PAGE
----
Paul et Laura, tableau d'après nature
Price: 17.70 €
::. Historical Novel
::. Political Fiction
Α novel inspired by the lives of Paul Lafargue (1842-1911) and his wife Laura Marx (1845-1911), based on the history of the second half of 19th and the first decade of the 20th centuries.
Paul Lafargue, was a French revolutionary (marxist socialist) journalist, literary critic, political writer and activist; he was Karl Marx's son-in-law having married his second daughter, Jenny Laura Marx, better known as Laura Marx (in 1868). His best known work is The Right To Be Lazy. Born in Cuba to French and Creole parents, Lafargue spent most of his life in France, with periods in England and Spain. At the age of 69, he and 66-year-old Laura died together by a suicide pact.
The fictional life of these two characters serves as a concave mirror in the novel reflecting the tumultuous development of capitalism in the second half of 19th century.
The novel juxtaposes the revolutionary political reading of the world by the activist doctor Paul Lafargue to the revolutionary artistic reading of the world by the painter Édouard Manet and, more specifically, The Right to be Lazy essay (1883) of the first to Le Déjeuner sur l'herbe painting (1863) by the second.
With this position as a starting point the writer delves into the psychology of a middle-class Laura Marx vis-a-vis the warm temperament of a half creole Paul, from their early twenties and their love affair under the roof of the Marx's house, to the end of their lives after almost half a century, at their house at Draveil, in the outskirts of Paris.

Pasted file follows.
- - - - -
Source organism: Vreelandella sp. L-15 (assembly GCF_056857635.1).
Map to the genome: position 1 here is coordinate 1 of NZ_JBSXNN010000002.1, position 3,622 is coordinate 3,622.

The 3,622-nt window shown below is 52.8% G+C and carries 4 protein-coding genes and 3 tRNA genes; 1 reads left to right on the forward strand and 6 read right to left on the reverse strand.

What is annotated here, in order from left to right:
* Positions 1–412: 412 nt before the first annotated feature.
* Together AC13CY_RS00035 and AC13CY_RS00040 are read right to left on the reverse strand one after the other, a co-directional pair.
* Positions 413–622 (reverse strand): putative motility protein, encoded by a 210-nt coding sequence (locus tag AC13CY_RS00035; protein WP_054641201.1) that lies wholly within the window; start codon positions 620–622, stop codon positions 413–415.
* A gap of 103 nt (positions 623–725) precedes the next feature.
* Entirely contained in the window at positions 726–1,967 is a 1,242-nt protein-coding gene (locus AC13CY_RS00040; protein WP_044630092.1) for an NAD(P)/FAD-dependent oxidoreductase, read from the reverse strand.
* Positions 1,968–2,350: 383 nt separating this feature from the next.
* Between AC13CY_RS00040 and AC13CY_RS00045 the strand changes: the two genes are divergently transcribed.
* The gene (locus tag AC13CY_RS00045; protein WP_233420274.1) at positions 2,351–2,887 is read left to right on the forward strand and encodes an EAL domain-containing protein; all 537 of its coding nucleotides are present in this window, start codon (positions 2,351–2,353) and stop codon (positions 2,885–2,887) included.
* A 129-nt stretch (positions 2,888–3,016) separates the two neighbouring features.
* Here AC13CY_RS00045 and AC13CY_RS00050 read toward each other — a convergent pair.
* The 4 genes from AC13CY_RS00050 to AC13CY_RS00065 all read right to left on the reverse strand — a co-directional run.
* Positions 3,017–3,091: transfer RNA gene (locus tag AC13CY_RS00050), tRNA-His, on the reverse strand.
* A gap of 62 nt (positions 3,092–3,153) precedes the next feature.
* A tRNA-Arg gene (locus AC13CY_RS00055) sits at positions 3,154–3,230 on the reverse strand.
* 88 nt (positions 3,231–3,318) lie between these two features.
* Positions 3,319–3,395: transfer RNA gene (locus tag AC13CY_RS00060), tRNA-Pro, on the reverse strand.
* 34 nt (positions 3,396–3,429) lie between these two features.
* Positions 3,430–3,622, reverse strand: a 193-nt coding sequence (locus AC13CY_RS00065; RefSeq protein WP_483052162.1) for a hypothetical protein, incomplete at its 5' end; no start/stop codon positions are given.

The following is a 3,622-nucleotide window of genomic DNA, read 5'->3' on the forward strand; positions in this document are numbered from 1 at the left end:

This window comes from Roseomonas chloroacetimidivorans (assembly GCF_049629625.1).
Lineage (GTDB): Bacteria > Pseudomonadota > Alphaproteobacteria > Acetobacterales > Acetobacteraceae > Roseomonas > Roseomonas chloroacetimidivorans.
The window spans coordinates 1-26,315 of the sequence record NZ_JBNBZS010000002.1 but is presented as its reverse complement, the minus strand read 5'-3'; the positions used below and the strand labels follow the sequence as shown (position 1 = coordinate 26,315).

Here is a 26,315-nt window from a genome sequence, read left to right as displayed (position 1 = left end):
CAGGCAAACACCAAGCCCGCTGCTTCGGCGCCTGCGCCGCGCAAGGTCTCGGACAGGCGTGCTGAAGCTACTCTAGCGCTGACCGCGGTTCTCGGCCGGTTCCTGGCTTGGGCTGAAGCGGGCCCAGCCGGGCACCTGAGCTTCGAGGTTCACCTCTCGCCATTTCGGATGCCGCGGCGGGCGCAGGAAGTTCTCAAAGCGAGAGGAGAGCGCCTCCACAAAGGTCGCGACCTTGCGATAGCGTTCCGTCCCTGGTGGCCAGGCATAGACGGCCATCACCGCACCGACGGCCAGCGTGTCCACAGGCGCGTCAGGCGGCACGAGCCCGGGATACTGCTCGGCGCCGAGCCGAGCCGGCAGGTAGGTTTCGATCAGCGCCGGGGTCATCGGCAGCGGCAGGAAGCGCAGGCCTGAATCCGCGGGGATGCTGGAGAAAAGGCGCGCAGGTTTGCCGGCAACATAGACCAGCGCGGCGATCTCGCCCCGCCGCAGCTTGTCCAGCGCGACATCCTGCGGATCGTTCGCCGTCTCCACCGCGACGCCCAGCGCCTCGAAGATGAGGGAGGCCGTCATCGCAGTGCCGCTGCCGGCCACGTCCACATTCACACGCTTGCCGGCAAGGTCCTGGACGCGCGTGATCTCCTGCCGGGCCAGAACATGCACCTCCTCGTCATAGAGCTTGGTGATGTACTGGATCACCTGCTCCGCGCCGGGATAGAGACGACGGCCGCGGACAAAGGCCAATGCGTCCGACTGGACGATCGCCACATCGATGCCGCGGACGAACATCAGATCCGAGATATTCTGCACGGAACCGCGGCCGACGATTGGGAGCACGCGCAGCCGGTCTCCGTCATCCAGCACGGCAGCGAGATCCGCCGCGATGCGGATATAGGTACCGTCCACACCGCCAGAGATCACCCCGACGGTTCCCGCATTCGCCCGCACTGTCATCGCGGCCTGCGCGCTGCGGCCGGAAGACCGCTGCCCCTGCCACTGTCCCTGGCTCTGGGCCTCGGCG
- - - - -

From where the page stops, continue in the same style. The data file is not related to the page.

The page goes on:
The plot of the novel is mainly focusing οn the developing psychology of these dramatic figures from their enthusiastic and visionary twenties to their more sombre old age; their constant struggle to survive against all kinds of financial and social difficulties, their disappointment and ensuing melancholy (especially Laura's) after losing their three children in a short period of a few years; their demanding social vision for the future along with their anxiety to disseminate their father and father-in-law's social thought in France in a period of continuous social upheaval and political repression by the rising bourgeois class – as well as their personal conflicts arising from the above family and social background.
The standard belief of Paul in the right of people to be "creatively lazy" as a result of his personal pursuit of "la joie de vivre" serves as a leitmotiv in the novel. Yet, the central leitmotiv is the "after nature" depiction of events (starting from the "Ut Pictura Poesis" theory as supported by Horace through Johann Joachim Winckelmann and argued by Gotthold Ephraim Lessing – in the novel this theory is commented by Marx and Engels during a Christmas dinner) which implies, in more than one ways, the infinite possibilities of re-reading history in perspectives quite different from the established ones.
The "after nature" leitmotiv plays an important role in making the reader understand (through modernist narrative techniques with emphasis on polyphony / unfinalizable characters, the way M.M. Bakhtin's theory has analysed them) a historic period of European history during which, truth, in every application of the word from politics to culture, seemed for the first time in modern history to be simply and bluntly replaced by truthfulness.